Competition to traditional banking businesses is a common theme these days. From fintech competitors and BigTechs to super apps, seemingly everyone is vying for a piece of the banking pie. Worryingly, these challenges come at a time when banks are facing increasingly hostile regulation and unprofitable business models. McKinsey and Company’s 2020 Global Banking Annual Review highlighted an alarming decrease in banking returns on equity (ROE) worldwide.1 Tighter regulation has contributed to this bleak picture, with banks forced to carry more capital reserves to mitigate risk. Most banking service and product offerings fail to address the modern customer’s needs, whether in customer or corporate banking. With customers growing accustomed to having their needs met proactively by BigTechs, a bank’s traditional approach to product design feels outdated. Here are three critical issues that currently afflict bank business models and why product innovation isn’t enough to solve them.
Despite this rosy picture, there are improvements to be made. For starters, customers are extremely sensitive to annual fees. Banks should consider dropping fees for cards at low dollar values, and instead look to recover lost revenues through greater market share. Communication of rewards and benefits also lags other industries as most customers cannot relate to the number of points they earn.
Pushing customers to use mobile wallets is another step banks can take to deal with the threat from super apps. It allows banks to own their customers and speeds up approval processes thanks to digitized workflows. These product-led innovations still have some holes due to a lack of pricing innovation.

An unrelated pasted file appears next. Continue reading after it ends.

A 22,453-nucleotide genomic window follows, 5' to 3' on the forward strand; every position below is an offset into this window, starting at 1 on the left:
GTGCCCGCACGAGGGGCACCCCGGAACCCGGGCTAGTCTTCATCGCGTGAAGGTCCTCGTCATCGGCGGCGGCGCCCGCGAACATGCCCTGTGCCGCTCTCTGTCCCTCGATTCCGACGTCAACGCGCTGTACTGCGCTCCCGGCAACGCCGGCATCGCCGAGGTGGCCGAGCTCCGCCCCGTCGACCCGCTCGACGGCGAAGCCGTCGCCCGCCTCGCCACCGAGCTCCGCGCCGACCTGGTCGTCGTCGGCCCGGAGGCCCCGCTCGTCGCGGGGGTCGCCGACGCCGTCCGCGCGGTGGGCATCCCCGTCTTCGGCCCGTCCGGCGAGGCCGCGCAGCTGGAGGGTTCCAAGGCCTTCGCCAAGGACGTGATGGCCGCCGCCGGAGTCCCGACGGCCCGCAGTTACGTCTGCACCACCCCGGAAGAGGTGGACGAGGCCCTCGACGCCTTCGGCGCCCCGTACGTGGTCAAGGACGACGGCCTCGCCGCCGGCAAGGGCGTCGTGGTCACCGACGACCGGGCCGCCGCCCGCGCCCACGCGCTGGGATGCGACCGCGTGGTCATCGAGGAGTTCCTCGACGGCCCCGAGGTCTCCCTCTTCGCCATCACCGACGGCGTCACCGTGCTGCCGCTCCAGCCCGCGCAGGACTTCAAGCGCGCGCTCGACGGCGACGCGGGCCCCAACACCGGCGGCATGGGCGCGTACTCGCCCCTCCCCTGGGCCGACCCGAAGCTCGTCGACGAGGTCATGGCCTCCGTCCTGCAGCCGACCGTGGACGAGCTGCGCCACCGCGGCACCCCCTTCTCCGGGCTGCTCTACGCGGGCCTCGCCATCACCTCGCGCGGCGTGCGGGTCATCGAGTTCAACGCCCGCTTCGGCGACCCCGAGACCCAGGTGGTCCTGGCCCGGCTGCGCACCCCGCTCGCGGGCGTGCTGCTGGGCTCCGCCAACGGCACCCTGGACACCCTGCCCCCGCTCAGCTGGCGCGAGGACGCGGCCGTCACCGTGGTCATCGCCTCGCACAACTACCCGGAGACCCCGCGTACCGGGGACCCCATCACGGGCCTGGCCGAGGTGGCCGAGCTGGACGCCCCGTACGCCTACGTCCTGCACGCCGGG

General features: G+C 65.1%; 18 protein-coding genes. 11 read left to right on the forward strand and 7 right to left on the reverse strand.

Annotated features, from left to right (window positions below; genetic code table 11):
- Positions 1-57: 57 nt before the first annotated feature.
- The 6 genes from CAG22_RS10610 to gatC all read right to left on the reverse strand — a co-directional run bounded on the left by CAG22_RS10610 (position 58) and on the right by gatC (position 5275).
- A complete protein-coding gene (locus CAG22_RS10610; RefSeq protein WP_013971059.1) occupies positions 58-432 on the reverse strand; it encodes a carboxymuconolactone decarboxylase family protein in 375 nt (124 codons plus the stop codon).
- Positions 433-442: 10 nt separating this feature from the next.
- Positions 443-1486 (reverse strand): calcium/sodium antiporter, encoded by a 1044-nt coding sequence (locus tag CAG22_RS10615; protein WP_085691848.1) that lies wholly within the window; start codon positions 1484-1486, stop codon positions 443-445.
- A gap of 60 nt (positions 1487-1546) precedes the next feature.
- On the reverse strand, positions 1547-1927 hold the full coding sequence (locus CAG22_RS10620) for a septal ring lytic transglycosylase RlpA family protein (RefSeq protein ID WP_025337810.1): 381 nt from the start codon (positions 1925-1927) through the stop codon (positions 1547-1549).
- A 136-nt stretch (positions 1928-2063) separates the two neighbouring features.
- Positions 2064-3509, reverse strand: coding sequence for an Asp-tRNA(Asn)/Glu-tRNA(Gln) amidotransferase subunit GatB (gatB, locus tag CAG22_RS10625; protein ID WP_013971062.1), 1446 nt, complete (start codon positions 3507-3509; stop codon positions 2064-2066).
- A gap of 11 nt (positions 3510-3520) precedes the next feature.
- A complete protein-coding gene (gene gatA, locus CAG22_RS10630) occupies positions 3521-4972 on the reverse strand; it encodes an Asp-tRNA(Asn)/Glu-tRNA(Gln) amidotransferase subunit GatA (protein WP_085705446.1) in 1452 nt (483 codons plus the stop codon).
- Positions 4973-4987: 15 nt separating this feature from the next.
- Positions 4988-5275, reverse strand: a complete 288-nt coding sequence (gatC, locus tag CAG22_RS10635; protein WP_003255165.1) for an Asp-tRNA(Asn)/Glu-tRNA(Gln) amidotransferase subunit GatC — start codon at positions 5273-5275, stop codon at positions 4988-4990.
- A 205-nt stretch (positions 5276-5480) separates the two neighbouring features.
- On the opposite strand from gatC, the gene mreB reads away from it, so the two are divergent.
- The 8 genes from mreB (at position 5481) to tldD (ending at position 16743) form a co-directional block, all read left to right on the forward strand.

As productive as the credit card business is, the mortgage business has seen some shocks over the past two decades. Regulatory and compliance requirements have changed the economics of the business for traditional banks. Online lenders have further taken a chunk of the market with faster approval times and sophisticated credit models.
While a lack of customer knowledge and rigid product offerings are a stumbling blocks, perhaps the biggest issue banks face is the focus of their current pricing strategies. Most bank pricing models run on a cost-plus basis, where the bank’s primary focus is to cover costs and earn a profit.
When looking at corporate and credit-driven businesses, the focus is risk-based, an even more pessimistic model.5 The bank’s primary focus is on avoiding a loss at all costs and this leads to stringent requirements placed on customers. While bundled offers reduce the negative impact, these models lie in stark contrast to those adopted by technology-driven industries.
This flexibility is missing in traditional banking currently. For instance, credit cards are a shining example in retail banking, but the thought of a flexible annual fee or customizable rewards structure is unthinkable right now. Customers cannot scale or customize their spending to tailor their rewards experience.